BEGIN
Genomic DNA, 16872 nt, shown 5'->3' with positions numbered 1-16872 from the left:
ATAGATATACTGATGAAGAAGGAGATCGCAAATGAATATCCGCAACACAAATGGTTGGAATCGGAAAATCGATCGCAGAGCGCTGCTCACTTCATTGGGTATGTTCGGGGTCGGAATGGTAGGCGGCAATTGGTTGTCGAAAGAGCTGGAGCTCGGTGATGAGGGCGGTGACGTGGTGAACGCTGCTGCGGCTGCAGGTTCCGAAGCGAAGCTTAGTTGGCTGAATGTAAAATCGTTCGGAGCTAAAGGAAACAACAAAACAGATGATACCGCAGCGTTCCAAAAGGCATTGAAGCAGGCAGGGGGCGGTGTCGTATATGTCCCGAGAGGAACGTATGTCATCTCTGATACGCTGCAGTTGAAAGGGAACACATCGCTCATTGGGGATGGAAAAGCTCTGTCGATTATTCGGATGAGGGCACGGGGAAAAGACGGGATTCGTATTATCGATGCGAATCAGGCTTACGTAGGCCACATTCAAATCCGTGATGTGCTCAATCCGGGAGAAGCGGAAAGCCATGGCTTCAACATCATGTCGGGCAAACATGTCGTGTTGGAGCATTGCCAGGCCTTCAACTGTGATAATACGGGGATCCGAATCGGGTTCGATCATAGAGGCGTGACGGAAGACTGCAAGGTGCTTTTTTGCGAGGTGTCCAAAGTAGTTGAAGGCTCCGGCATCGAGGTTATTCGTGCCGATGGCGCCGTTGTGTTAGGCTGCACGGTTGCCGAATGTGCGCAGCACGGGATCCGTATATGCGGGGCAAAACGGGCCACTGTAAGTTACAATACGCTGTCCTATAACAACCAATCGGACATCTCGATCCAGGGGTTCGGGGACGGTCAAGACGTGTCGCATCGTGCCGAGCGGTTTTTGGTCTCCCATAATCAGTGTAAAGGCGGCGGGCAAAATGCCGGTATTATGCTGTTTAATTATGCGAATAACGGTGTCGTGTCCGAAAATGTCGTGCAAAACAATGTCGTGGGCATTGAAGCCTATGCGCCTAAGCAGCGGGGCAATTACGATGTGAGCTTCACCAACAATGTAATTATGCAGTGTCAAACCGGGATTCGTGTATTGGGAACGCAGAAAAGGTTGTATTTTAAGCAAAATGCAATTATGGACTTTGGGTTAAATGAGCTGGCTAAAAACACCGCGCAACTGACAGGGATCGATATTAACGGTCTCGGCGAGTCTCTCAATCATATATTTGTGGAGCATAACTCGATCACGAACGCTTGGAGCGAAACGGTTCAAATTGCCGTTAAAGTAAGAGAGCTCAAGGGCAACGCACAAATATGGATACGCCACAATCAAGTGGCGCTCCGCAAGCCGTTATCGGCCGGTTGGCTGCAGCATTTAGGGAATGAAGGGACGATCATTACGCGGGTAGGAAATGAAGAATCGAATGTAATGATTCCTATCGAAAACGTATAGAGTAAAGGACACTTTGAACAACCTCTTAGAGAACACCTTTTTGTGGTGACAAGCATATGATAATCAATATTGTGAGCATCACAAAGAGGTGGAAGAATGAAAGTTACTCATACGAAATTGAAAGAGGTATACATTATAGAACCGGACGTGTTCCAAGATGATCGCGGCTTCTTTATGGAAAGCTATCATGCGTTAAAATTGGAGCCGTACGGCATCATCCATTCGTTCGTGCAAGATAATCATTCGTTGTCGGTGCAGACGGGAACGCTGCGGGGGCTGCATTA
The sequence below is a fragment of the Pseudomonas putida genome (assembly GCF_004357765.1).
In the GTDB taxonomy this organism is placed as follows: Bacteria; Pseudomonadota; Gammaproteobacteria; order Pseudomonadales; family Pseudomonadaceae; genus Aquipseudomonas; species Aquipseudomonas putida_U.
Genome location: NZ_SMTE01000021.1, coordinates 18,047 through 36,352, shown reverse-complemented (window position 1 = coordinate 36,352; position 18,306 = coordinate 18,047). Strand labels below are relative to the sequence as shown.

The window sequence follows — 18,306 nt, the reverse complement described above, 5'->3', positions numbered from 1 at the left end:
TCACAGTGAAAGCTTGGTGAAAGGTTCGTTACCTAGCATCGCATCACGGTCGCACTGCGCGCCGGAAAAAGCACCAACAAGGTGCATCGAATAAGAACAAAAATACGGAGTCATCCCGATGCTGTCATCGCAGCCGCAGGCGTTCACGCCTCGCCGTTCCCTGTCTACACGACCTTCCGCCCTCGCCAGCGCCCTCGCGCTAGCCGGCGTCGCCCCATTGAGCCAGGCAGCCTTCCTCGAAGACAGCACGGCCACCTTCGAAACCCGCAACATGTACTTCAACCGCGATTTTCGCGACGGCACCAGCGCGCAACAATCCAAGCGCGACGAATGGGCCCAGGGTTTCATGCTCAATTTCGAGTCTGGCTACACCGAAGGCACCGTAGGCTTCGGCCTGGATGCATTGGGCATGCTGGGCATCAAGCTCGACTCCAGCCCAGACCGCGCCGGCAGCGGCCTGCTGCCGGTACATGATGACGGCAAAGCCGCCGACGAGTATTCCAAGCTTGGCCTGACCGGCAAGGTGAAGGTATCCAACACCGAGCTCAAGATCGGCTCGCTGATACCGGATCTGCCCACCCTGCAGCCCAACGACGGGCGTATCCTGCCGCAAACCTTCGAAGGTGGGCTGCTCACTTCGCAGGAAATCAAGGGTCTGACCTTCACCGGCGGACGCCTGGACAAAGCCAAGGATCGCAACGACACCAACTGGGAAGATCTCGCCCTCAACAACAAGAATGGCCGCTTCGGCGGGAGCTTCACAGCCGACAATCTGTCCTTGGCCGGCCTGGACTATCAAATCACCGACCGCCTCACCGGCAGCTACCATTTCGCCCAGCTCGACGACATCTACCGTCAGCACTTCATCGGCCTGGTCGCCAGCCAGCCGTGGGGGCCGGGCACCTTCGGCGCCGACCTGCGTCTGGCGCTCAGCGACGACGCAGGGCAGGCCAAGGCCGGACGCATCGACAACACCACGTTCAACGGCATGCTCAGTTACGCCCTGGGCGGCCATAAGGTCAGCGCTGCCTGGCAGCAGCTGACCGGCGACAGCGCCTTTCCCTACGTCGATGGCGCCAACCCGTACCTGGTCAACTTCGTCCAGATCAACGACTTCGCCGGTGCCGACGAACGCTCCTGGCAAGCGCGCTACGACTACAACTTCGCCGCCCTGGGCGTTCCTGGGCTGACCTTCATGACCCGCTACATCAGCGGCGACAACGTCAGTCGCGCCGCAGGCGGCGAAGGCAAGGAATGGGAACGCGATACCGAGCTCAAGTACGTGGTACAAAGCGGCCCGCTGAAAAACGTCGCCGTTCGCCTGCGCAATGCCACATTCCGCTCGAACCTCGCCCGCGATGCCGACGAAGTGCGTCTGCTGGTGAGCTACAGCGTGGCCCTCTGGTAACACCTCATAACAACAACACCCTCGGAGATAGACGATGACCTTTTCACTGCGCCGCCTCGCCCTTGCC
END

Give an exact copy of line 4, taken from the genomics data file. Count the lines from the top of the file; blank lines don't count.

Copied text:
In the GTDB taxonomy this organism is placed as follows: Bacteria; Pseudomonadota; Gammaproteobacteria; order Pseudomonadales; family Pseudomonadaceae; genus Aquipseudomonas; species Aquipseudomonas putida_U.